early May, many courses will have completed spring aerating and conditions will be closer to normal. Given softer late fall, winter and spring conditions versus hard and fast summer conditions, is it time that we did research into what is the fairest way to determine handicaps for all levels of golfers? I would argue that the answer is yes. Imagine for a moment, an official handicap that is calculated with scoring records for games played between May 1 and October 1 each year. As clubs entered the active part of the season for competitions, members’ handicaps would be calculated using course conditions that were much closer to the actual course rating. Those who play a lot of year round golf would see handicap factors that reflected much softer conditions from October 1 through April 30. Given few competitions, which include all club members, occur during this period this second handicap factor could be unofficial but no less accurate The good news is we have the data so we can do the research. Coming up with the fairest handicap system is one more piece that will help to grow golf. The USGA, R&A, and Golf Canada continue to work towards a world handicap system that will make handicap factors transferable for all golfers. This research could be valuable as this system is developed. British Columbia Golf invites comments from any members who have thoughts on how to make the handicap system fairer for all golfers. Yours In Golf

Kris Jonasson Executive Director, British Columbia Golf

The Scorecard 11


See Full Stories On Following Pages


British Columbia Golf had many reasons to be happy at the 49th Athlete of the Year Awards held on March 12 at the Fairmont Hotel Vancouver. Both Naomi Ko and Jordan Lu were victorious in their categories, being named Female Junior Athlete and Male High School Athlete respectively.

Sportscaster Scott Russell hosted the 48th Annual Athlete of the Year Awards



Jordan Lu And Naomi Ko Were Both Winners At The 49th Sport BC Athlete Of The Year Awards

Golfing legend Doug Roxburgh was a runner-up in the Master Athlete of the Year category while Pat Irwin of Ladysmith received the 2015 Sport BC President’s Award from British Columbia Golf President David Atkinson for his work with junior golf at Mount Brenton Golf Course. What made the night particularly memorable for all the honourees was having family and friends present for their moment of glory. Ko had her parents, Adriana and Tony, and younger brother Ethan, also an accomplished golfer, by her side, while Lu had longtime coach Todd Kuspira with him. Roxburgh had wife Lorna by his side while Irwin

Golfing legend Doug Roxburgh was a runner-up in the Master Athlete of the Year category while Pat Irwin of Ladysmith received the 2015 Sport BC President’s Award from British Columbia Golf President David Atkinson for his work with junior golf at Mount Brenton Golf Course. 12 The Scorecard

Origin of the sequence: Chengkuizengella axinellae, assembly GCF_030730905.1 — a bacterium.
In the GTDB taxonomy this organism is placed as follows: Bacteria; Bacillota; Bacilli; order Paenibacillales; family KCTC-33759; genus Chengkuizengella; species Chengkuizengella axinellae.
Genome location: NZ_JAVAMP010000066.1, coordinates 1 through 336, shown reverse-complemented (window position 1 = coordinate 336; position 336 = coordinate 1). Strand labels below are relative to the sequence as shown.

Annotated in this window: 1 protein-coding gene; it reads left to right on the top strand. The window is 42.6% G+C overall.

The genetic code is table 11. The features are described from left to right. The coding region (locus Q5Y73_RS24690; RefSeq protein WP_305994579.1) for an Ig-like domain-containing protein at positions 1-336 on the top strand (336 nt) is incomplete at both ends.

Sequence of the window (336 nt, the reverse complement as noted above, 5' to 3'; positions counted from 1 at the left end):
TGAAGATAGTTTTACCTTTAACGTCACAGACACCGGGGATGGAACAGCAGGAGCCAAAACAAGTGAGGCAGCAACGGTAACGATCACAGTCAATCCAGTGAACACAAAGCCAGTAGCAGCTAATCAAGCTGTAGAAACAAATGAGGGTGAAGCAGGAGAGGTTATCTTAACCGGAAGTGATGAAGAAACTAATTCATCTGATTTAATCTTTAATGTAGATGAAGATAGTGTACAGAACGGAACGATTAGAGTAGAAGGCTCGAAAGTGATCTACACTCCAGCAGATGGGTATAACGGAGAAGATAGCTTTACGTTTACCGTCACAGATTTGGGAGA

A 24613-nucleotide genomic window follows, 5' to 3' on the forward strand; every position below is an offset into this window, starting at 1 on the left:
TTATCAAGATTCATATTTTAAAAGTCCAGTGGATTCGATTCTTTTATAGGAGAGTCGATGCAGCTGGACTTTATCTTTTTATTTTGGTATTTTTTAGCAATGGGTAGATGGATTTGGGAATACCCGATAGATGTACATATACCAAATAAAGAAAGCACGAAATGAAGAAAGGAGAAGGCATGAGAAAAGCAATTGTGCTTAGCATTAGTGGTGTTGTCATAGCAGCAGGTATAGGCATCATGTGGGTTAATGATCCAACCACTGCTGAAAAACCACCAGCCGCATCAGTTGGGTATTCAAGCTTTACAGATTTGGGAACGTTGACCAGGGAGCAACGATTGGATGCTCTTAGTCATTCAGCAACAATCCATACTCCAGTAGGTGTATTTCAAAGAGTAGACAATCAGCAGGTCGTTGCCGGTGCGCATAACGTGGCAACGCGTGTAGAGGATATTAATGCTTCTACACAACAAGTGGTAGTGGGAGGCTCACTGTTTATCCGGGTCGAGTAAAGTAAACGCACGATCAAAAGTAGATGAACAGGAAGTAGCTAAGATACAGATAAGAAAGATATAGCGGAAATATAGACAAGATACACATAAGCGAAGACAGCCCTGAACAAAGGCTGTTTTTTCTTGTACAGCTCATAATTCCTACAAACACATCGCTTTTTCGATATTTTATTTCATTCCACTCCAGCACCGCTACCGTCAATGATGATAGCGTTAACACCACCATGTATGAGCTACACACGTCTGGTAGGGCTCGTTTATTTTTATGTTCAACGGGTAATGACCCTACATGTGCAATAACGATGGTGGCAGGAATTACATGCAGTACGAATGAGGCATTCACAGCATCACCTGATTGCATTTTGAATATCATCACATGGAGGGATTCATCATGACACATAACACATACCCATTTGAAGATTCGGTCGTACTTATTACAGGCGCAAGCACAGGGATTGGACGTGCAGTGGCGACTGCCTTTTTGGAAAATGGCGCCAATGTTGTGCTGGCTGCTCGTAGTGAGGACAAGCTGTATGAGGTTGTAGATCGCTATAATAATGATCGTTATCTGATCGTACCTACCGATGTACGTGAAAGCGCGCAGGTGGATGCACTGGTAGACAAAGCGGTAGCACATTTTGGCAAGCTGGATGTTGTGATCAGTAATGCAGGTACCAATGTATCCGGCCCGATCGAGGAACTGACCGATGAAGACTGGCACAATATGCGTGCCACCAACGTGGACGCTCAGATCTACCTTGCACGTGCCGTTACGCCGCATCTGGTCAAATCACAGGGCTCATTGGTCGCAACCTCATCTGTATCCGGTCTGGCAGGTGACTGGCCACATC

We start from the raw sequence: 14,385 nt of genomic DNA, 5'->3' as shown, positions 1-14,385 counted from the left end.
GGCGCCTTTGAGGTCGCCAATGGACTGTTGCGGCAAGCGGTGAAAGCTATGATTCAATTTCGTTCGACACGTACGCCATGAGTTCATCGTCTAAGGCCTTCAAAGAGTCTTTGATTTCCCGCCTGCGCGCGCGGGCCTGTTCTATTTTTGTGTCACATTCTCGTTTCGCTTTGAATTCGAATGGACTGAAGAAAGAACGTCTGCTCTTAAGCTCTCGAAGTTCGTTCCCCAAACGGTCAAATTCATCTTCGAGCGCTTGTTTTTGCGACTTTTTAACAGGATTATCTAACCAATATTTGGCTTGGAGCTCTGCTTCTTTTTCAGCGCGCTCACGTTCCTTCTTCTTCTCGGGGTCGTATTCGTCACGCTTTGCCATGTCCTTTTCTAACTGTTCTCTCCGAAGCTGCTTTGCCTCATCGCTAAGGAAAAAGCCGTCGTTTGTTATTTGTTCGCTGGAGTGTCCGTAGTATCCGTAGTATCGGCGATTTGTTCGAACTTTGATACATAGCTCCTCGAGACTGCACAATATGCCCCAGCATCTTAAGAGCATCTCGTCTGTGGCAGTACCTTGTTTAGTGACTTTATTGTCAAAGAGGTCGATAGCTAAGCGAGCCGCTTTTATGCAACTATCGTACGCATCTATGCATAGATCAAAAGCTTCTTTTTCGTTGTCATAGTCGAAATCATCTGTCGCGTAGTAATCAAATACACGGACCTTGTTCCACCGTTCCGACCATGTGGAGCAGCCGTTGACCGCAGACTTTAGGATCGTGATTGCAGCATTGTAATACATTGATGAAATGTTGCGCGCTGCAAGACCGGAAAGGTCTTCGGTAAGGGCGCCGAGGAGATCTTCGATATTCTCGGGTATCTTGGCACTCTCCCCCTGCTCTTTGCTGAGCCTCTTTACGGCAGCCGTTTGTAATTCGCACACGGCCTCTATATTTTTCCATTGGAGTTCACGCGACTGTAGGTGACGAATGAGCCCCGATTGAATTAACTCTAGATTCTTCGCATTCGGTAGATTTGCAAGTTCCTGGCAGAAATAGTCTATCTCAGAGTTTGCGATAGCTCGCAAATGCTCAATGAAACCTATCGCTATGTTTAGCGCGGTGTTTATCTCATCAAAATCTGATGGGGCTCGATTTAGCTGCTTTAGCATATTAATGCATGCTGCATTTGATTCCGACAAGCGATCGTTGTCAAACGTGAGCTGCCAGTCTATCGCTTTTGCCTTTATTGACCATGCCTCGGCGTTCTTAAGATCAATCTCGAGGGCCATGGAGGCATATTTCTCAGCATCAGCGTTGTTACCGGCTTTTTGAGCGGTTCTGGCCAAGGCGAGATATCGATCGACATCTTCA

had son Michael to celebrate with. Judges were impressed with the quality of British Columbia Golf’s nominations and Ko and Lu were rewarded with the prizes in their respective categories. Russell said British Columbia has a lot to be proud of, having just hosted a very successful Canada Winter Games in Prince George and mere months away from hosting the FIFA Women’s World Cup at BC Place, including the Final. Looking ahead to next year, Vancouver will host the Americas Masters Game in August 2016, one of the largest participatory events to come to the region. Guests also remembered Denise Coutts, a past Sports BC Chair and Athlete of the Year Organizing Committee member, who passed away during this last year.

The Scorecard 13





Jordan Lu (Above) Awaits The Announcement Of His Male High School Athlete Of The Year Award As Coach Todd Kuspira (Right) Looks On Naomi Ko (Above Left) Would Also Be Honoured As The Female Junior Athlete Of The Year (See Story Page 16) IMAGE CREDIT ALFIE LAU / INSIDE GOLF 14 The Scorecard

The honours keep coming the way of University of Washington Huskies freshman Jordan Lu. Lu, the reigning British Columbia Amateur Champion and two-time British Columbia AAA High School Champion, was named Sport BC’s Male High School Athlete of the Year at the March 12 Sport BC Dinner held at the Fairmont Hotel Vancouver. Lu beat out Adam Lambert, an accomplished Mission track and field athlete and Nathan Wadhwani, an outstanding Maple Ridge cross country and track and field athlete for the prestigious honour.

“This is a great honour and I’d like to thank Sport BC for this award,” said Lu. “I also have to thank my teammates at PW (Prince of Wales Secondary) and my coach Todd Kuspira, who has been so supportive. I would not have been able to do this without him.” Lu made a supreme effort to attend the 49th Athlete of the Year Awards, as he spent Monday and Tuesday in San Diego, where his Washington Huskies won the team title at the Lamkin San Diego Classic and Lu finished T33 as an individual, behind individual co-winners and Husky teammates Cheng-Tsung Pan and Corey Pereira.